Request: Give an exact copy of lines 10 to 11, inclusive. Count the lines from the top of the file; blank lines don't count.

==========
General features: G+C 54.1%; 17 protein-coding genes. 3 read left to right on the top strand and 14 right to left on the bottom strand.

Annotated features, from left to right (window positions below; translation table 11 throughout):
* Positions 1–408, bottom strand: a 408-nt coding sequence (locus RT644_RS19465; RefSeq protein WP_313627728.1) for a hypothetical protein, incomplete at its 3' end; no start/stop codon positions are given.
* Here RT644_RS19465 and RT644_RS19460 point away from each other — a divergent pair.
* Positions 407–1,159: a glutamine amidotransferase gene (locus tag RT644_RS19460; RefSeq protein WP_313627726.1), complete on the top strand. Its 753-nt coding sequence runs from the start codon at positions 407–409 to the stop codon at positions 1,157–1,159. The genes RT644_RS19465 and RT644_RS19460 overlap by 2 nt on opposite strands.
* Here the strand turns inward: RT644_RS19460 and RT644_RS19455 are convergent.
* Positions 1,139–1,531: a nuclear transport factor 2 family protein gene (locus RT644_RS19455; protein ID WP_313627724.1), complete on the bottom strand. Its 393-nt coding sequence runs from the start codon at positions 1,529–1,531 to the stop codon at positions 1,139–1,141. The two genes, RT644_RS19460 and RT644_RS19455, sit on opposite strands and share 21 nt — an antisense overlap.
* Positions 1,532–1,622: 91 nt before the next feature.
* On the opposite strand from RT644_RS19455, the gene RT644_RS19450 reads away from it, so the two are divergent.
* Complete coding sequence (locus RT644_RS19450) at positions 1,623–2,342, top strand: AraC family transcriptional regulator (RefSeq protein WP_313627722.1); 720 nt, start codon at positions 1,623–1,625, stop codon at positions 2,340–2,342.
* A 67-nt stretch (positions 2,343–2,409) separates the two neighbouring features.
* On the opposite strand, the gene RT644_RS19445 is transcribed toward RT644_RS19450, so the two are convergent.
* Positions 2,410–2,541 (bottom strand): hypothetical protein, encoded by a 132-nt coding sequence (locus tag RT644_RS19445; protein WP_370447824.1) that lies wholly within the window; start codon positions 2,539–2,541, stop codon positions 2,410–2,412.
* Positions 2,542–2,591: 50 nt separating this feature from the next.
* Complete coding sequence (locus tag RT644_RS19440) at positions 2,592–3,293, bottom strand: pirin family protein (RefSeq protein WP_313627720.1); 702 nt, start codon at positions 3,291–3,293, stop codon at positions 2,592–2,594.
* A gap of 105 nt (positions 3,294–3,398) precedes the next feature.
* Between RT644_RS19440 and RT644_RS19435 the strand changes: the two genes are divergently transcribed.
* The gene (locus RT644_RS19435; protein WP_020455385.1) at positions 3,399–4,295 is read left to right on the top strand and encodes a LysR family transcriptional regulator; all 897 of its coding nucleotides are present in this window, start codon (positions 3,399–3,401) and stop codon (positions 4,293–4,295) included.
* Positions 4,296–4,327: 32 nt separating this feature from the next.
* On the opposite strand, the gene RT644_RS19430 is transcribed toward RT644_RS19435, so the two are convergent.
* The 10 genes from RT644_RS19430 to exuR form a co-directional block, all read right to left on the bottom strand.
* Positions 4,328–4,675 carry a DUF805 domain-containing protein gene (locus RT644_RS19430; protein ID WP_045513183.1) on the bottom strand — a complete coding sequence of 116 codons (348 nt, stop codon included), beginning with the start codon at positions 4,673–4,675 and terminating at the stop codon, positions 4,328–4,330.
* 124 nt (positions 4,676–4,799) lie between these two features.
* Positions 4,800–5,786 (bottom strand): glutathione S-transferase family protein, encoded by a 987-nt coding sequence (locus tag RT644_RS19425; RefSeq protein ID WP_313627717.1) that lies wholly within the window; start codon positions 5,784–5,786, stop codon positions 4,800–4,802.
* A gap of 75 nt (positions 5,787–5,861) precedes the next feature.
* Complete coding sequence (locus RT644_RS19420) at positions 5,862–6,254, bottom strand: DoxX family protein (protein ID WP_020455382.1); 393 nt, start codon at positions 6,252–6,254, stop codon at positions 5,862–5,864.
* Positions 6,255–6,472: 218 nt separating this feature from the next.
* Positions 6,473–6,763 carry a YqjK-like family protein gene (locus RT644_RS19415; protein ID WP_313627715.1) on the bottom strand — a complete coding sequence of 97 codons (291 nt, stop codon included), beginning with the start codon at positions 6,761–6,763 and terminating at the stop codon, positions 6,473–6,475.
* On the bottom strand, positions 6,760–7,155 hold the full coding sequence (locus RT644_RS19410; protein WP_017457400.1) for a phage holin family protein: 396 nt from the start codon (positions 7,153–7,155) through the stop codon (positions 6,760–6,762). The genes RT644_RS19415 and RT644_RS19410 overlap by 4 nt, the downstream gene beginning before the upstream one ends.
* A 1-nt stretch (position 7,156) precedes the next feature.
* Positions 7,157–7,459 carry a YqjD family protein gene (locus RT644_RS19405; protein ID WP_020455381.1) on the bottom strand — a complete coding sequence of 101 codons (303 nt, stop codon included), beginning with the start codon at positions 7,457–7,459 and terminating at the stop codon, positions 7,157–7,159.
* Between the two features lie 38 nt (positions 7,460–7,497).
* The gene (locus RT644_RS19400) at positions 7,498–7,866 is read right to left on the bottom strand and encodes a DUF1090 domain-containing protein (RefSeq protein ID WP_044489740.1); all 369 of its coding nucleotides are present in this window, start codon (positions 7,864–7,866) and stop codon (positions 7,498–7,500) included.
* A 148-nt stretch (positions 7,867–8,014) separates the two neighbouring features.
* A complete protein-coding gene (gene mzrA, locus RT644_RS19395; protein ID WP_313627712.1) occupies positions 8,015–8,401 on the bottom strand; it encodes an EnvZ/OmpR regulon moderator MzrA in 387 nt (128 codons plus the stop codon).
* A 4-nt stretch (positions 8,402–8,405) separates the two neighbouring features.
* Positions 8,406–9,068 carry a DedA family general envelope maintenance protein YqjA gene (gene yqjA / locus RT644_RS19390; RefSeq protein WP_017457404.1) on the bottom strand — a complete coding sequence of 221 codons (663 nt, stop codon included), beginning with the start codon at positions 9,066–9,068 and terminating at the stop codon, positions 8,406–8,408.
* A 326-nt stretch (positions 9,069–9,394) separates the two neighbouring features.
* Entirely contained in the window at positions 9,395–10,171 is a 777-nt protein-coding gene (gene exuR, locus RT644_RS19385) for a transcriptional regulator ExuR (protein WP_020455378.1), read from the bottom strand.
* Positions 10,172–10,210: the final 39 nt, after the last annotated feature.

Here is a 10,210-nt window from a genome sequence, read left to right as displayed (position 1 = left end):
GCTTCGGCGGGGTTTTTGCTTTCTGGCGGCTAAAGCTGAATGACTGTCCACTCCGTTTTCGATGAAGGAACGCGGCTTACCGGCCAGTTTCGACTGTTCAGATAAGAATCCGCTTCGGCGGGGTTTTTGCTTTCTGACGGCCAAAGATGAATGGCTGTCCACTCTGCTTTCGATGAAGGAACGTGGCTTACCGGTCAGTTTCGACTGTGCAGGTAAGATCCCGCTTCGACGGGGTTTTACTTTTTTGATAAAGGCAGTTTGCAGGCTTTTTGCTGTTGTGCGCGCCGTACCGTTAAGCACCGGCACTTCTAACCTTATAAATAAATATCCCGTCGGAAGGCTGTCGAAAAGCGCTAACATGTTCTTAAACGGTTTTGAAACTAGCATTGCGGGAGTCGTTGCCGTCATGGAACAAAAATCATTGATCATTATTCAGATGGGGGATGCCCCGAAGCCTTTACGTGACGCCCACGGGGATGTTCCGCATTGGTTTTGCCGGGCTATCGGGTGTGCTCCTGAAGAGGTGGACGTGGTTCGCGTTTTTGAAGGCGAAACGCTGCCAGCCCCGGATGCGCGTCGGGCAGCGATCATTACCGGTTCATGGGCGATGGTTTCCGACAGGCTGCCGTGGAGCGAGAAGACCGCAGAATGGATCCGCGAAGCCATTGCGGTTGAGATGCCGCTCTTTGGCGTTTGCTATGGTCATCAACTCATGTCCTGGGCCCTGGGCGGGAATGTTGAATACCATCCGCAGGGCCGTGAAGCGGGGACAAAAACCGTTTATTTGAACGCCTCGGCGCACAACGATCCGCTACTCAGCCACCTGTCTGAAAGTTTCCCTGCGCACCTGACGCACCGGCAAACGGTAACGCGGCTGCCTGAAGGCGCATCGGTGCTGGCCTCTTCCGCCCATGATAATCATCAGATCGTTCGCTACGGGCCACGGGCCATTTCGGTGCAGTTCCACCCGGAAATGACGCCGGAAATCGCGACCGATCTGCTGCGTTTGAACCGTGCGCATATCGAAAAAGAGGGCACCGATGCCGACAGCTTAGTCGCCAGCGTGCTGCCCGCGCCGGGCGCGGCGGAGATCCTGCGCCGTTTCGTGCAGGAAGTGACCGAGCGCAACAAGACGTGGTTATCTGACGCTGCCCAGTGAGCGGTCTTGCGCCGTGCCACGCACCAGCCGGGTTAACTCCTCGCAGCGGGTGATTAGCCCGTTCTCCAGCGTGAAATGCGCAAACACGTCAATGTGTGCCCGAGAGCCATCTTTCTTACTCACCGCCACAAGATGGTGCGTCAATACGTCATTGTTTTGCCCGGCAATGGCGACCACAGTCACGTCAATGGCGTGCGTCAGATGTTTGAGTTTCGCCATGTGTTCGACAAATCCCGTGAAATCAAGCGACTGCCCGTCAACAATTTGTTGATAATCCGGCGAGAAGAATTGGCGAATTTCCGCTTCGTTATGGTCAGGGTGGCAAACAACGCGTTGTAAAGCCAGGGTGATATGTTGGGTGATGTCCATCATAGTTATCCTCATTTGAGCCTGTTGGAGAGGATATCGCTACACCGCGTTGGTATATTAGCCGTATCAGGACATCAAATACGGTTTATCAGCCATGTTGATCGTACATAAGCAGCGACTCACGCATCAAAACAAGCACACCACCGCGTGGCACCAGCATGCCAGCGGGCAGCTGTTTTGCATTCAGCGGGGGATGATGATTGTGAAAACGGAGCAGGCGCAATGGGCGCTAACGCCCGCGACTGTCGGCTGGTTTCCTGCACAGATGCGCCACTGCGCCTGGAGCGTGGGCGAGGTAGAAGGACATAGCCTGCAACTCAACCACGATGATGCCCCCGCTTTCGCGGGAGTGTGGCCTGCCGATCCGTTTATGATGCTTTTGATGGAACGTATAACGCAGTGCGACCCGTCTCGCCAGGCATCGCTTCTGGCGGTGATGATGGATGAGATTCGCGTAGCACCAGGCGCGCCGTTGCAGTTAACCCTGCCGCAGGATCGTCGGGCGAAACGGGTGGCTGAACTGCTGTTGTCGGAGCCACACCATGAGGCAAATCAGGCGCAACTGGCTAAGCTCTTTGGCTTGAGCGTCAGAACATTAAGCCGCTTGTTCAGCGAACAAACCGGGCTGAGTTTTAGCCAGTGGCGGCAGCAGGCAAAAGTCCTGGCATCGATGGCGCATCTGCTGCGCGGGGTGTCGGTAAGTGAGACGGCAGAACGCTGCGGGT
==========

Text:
* Complete coding sequence (locus RT644_RS19450) at positions 1,623–2,342, top strand: AraC family transcriptional regulator (RefSeq protein WP_313627722.1); 720 nt, start codon at positions 1,623–1,625, stop codon at positions 2,340–2,342.
* A 67-nt stretch (positions 2,343–2,409) separates the two neighbouring features.